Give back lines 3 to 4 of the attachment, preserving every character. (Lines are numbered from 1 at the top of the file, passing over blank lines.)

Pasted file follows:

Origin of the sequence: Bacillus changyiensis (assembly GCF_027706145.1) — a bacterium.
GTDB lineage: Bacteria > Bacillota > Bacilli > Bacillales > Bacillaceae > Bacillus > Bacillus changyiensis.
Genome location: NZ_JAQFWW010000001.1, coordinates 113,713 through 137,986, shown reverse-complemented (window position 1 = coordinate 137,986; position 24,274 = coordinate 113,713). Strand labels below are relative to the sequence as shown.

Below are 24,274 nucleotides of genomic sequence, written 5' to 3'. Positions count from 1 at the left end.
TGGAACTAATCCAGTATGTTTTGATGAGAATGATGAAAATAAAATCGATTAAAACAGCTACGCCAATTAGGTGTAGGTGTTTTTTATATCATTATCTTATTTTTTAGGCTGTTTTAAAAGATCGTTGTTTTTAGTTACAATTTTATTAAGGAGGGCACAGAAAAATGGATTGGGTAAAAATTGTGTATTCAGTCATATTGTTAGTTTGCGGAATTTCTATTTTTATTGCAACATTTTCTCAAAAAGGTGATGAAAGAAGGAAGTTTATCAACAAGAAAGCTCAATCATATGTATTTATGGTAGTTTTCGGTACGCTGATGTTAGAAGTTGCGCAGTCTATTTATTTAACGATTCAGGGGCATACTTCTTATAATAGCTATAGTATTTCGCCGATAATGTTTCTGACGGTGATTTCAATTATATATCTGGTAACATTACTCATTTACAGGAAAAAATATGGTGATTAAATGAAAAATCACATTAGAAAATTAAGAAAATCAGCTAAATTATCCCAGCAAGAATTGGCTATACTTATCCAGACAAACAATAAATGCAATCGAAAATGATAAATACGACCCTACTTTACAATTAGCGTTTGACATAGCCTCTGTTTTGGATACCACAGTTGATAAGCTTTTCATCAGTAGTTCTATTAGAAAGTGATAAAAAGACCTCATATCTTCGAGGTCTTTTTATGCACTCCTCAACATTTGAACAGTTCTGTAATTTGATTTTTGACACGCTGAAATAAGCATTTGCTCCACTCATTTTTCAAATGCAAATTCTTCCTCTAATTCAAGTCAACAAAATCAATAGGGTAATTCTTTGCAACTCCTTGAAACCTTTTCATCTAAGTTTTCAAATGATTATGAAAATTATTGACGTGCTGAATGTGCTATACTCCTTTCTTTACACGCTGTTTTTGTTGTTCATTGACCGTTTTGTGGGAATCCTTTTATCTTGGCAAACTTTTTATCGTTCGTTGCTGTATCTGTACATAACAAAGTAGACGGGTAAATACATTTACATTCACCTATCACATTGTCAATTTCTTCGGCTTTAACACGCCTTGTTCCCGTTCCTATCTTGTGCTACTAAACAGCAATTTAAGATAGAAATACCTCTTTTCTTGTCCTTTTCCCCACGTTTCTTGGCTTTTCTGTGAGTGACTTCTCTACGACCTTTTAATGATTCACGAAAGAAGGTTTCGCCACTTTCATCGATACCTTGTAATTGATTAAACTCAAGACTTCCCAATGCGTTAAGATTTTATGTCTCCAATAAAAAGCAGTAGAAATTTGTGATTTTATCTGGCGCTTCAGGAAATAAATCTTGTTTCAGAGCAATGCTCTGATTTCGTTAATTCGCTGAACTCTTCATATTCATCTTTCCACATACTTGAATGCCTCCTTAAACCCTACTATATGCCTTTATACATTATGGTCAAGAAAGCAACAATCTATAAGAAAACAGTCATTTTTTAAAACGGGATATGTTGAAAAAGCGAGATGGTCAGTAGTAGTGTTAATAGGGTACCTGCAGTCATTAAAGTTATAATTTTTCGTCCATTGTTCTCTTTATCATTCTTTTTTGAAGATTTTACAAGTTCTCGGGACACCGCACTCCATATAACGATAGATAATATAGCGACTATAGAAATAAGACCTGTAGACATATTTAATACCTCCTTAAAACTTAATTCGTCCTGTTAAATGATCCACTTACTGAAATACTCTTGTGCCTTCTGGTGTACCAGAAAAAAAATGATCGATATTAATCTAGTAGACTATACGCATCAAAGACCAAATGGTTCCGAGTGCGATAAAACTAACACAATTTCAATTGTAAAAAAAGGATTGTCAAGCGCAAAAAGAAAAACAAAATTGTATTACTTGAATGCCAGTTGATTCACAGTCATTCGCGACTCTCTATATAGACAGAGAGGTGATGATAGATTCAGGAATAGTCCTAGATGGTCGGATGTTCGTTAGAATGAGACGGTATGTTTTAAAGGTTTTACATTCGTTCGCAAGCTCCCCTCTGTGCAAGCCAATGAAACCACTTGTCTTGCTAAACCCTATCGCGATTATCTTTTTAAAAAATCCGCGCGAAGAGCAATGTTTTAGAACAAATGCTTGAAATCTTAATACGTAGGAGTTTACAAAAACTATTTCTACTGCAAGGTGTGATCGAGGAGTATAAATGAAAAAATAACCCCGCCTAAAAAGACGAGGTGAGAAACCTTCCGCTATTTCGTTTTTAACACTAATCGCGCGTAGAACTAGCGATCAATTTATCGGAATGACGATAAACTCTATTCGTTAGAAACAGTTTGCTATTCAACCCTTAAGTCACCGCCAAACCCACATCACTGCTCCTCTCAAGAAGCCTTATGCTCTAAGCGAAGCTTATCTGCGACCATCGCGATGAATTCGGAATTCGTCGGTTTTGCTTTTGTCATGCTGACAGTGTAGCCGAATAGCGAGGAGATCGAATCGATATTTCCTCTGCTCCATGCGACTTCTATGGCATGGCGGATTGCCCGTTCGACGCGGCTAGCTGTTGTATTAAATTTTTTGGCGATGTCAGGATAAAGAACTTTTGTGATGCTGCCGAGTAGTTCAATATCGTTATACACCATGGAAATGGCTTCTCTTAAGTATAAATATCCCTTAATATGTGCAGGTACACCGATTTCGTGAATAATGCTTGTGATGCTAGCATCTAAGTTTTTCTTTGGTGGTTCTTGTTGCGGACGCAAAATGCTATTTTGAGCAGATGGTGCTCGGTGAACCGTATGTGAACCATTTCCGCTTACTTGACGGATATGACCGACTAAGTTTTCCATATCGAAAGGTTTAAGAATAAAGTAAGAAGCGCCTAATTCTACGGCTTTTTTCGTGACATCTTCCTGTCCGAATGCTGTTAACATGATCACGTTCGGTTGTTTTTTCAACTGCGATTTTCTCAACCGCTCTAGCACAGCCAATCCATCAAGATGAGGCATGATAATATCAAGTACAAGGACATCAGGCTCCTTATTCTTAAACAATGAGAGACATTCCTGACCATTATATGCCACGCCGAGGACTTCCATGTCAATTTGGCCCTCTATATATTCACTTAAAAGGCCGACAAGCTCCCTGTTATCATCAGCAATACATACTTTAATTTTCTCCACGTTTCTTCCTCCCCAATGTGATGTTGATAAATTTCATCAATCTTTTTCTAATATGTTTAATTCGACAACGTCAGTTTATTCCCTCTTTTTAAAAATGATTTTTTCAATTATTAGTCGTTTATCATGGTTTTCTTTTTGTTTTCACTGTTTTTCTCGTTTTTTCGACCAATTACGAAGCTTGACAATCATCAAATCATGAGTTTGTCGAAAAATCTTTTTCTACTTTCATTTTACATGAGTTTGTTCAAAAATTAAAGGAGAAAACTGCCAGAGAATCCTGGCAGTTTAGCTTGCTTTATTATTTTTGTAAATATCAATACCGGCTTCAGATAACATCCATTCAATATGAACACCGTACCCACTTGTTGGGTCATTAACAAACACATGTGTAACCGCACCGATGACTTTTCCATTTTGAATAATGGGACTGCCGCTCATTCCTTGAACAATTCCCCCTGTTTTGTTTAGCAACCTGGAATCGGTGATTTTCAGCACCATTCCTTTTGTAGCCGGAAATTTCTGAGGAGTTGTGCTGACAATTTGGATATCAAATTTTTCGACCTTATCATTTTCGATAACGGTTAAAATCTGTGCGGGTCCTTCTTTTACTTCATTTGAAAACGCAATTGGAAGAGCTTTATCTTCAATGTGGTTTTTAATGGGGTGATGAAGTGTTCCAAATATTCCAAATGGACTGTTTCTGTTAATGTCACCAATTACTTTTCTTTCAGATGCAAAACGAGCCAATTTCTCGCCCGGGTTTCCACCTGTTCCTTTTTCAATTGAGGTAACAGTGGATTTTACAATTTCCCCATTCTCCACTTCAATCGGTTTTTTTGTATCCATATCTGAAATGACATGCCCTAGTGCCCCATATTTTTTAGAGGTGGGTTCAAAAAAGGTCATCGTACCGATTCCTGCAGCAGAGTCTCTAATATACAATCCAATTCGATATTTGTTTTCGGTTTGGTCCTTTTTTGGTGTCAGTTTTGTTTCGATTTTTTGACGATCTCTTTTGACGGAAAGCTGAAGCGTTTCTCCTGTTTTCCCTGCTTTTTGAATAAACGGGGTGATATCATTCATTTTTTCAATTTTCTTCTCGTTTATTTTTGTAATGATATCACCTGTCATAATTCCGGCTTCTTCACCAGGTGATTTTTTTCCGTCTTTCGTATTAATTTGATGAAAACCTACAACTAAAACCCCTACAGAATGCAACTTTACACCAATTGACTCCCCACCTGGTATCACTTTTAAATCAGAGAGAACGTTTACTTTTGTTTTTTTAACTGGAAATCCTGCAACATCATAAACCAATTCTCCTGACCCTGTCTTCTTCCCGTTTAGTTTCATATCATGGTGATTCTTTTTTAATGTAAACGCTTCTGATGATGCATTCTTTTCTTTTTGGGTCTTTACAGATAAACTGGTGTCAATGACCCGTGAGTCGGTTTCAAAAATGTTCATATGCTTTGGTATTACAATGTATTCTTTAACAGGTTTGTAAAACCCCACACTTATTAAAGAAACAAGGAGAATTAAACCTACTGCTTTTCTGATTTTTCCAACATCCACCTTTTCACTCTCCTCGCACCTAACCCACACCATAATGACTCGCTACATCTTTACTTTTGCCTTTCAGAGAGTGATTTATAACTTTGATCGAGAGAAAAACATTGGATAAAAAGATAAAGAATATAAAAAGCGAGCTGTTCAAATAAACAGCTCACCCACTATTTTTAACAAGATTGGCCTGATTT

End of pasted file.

Genome location: NZ_JAQFWW010000001.1, coordinates 113,713 through 137,986, shown reverse-complemented (window position 1 = coordinate 137,986; position 24,274 = coordinate 113,713). Strand labels below are relative to the sequence as shown.

Below are 24,274 nucleotides of genomic sequence, written 5' to 3'. Positions count from 1 at the left end.